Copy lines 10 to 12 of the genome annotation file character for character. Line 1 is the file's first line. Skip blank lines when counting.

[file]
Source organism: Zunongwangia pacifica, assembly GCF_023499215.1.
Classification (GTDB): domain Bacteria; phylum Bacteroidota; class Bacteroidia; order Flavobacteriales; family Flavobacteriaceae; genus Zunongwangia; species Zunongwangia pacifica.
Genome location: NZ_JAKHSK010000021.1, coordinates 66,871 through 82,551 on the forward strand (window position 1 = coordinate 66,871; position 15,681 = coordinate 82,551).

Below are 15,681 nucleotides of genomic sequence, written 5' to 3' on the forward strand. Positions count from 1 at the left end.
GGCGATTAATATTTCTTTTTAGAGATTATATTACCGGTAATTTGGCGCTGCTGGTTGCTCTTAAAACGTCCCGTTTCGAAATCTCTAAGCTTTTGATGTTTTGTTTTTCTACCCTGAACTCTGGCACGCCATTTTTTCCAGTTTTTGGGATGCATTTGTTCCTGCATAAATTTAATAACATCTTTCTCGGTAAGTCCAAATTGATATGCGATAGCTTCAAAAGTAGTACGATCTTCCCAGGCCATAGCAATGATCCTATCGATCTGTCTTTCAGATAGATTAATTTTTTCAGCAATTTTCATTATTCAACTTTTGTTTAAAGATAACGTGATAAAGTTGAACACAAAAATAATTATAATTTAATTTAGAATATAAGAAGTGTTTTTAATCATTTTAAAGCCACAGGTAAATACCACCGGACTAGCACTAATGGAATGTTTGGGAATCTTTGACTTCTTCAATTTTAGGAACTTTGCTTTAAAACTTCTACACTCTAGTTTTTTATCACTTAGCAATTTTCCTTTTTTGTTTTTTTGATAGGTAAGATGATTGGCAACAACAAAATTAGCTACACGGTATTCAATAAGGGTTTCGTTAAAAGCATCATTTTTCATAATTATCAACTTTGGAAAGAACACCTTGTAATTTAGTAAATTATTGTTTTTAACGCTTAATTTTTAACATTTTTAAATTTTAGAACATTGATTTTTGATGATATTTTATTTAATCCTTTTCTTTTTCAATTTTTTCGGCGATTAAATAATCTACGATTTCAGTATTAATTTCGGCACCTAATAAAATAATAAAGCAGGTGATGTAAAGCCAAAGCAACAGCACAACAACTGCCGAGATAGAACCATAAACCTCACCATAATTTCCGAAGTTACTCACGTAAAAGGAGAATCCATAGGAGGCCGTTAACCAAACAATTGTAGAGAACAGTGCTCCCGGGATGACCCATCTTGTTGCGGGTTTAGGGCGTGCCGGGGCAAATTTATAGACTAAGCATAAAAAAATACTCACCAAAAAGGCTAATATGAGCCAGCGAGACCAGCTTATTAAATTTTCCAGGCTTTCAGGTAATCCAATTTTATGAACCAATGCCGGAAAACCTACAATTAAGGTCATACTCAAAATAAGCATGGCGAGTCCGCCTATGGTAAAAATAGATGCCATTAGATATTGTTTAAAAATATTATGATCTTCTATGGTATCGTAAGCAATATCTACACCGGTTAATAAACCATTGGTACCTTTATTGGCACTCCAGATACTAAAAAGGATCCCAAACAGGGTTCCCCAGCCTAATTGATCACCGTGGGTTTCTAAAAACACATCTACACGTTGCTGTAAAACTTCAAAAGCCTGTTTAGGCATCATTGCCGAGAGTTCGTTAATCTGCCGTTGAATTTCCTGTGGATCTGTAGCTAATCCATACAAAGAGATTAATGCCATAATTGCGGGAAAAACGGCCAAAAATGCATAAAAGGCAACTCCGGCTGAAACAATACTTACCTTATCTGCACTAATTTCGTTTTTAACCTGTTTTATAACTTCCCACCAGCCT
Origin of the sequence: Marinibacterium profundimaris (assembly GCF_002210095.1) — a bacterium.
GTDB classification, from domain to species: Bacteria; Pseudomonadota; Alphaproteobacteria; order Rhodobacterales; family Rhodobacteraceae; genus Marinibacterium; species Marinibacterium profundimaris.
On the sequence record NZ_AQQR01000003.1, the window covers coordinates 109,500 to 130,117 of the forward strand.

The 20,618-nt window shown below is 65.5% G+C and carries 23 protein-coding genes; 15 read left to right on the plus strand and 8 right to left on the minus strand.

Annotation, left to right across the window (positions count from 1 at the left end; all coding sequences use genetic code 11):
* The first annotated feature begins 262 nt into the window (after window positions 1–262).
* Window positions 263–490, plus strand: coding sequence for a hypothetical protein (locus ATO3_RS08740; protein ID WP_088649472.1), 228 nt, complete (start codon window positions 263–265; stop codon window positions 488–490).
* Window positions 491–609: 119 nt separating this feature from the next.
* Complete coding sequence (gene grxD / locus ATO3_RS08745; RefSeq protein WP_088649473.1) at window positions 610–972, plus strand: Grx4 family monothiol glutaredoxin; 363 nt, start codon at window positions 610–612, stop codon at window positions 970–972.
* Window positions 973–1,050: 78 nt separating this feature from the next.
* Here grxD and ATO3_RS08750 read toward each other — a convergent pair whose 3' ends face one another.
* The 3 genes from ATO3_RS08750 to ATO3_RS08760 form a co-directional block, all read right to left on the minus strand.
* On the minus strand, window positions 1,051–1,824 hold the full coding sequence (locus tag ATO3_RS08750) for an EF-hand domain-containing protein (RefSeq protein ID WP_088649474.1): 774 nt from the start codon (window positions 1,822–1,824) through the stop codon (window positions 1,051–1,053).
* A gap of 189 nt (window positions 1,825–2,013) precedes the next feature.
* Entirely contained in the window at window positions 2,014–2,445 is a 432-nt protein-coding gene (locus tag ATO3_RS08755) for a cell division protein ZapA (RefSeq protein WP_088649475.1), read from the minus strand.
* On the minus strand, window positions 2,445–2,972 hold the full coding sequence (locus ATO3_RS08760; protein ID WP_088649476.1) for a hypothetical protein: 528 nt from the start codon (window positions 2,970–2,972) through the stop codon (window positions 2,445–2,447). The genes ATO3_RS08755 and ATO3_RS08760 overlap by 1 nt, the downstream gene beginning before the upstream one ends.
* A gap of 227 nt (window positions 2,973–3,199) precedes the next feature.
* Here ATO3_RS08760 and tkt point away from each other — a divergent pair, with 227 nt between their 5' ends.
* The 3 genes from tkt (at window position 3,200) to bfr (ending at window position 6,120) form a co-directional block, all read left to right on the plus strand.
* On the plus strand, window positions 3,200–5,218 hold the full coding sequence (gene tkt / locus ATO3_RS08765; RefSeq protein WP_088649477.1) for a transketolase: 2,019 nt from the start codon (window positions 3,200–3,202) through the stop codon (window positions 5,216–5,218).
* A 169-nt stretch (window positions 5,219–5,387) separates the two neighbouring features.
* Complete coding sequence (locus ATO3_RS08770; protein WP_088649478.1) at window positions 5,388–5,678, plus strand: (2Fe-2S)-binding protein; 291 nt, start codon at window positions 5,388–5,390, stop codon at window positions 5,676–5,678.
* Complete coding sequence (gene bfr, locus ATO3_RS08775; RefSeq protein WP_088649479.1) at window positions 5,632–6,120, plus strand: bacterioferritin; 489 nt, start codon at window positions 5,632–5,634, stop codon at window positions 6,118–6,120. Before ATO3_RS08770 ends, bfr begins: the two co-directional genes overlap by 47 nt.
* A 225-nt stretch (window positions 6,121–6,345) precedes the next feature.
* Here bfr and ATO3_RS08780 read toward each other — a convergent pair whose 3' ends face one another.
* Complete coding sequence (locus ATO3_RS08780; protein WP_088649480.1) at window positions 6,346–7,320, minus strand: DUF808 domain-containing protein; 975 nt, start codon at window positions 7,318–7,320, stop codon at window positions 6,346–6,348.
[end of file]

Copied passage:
Annotation, left to right across the window (positions count from 1 at the left end; all coding sequences use genetic code 11):
* The first annotated feature begins 262 nt into the window (after window positions 1–262).
* Window positions 263–490, plus strand: coding sequence for a hypothetical protein (locus ATO3_RS08740; protein ID WP_088649472.1), 228 nt, complete (start codon window positions 263–265; stop codon window positions 488–490).